Toasting the Chiles and the Garlic
I used a combination of chile ancho, chile passila and small chile de arbol. The ancho has a deep raisin taste, the chile de arbol resembles a dried thai birds eye chile, they round out the flavour of the passila, giving additional depth and heat.

The easiest way to toast them is on top of a hot comal. You can remove the stem, split them down the middle, open them out, remove the seeds and membrane and then toast them briefly, pushing them down with a spatula for a few moments on each side until they are fragrant but not burnt. Alternately you can lay the unopened on the comal, turning regularly and remove the stem, seeds and membranes afterwards.

I used roughly 3 anchos, a half dozen passila and another half dozen chile de arbol. After toasting the chiles are placed in a bowl of hot water to soak, weighted under a plate to keep them submerged if necessary.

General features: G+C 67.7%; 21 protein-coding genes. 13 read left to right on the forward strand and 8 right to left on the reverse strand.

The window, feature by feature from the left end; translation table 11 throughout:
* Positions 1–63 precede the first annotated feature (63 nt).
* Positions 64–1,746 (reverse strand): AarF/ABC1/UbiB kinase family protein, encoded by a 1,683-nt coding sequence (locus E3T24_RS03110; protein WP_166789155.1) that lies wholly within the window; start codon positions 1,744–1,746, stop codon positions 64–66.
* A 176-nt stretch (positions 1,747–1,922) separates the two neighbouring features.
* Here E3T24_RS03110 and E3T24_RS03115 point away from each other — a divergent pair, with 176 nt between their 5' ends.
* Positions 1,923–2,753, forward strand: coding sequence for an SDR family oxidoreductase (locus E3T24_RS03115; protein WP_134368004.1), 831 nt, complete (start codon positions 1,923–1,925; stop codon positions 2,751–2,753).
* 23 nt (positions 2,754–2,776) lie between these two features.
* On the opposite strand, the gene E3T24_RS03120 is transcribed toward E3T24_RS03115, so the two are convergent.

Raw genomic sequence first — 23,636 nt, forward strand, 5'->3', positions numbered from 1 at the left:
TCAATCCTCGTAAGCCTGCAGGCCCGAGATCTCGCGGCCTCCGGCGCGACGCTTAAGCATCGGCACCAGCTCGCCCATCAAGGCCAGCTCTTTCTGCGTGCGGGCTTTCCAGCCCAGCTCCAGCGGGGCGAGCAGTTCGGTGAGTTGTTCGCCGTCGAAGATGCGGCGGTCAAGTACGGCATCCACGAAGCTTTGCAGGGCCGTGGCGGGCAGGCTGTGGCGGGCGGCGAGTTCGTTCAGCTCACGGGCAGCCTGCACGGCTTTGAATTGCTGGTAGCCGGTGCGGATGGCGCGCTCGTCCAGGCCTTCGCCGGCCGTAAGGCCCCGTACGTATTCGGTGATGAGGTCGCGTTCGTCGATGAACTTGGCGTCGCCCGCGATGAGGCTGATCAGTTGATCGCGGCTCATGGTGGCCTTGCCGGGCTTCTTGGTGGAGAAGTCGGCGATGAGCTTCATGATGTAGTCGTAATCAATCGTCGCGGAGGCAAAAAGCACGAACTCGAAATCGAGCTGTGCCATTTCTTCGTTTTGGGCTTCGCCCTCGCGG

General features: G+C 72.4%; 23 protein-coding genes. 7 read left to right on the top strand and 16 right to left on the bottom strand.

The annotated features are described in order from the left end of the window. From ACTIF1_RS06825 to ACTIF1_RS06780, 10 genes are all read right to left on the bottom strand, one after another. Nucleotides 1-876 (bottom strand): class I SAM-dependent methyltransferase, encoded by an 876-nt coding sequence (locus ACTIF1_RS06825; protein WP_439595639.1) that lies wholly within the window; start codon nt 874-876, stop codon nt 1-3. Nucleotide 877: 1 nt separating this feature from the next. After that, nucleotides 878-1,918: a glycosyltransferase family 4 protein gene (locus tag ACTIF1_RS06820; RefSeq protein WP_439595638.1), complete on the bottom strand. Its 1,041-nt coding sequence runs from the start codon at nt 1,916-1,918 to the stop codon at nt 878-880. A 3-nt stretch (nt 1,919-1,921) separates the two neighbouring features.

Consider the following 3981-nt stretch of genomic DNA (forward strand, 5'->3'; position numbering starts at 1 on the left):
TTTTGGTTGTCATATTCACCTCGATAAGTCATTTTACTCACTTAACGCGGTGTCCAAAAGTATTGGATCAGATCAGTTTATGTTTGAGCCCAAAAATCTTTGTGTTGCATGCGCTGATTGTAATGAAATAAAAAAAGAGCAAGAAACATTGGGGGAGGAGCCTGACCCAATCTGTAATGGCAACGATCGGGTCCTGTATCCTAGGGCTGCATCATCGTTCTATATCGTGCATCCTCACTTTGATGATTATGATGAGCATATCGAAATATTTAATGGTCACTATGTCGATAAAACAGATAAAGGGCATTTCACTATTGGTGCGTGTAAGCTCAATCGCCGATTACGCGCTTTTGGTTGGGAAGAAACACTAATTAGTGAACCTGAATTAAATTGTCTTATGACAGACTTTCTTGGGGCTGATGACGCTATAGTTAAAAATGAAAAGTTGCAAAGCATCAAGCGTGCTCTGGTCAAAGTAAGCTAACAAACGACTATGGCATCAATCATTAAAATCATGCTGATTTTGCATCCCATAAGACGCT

As the chiles are toasting you also need to toast 3 or 4 cloves of garlic on the comal in their skins until soft.

Blending the Salsa
There a couple of divergences here. Some authors suggest that the soaking liquid is too astringent to be added to the blender. Some also suggest adding water while others use chicken stock.

Personally I don't find the soaking liquid to be a problem, however I would not add all of it to the blender lest the salsa be too loose, and I would certainly use chicken broth if some was available. Perhaps I'll just sit on the fence and suggest 3/4 of a cup of each.

Along with the liquid and the soaked chiles you will also need to add about 1/2 teaspoon each of oregano, cumin and salt. Blend everything to a fine purée.

Cooking the pork.
For the carne part of the dish I used leg of pork cut into 1cm dice. Pork shoulder would also be fine, in fact any meat which benefits from long slow moist cooking would work well.

The neat needs to be browned on all sides, when the meat is coloured remove from the pan. In a clean pot make a roux from a tablespoon of lard and a tablespoon of masa, allow to cook through and then add the salsa, straining it through a sieve to catch any pieces of chile or cumin that didn't blend fully, then add the meat and any juices to the salsa.

The whole thing is simmered slowly until the meat is tender - at least and hour.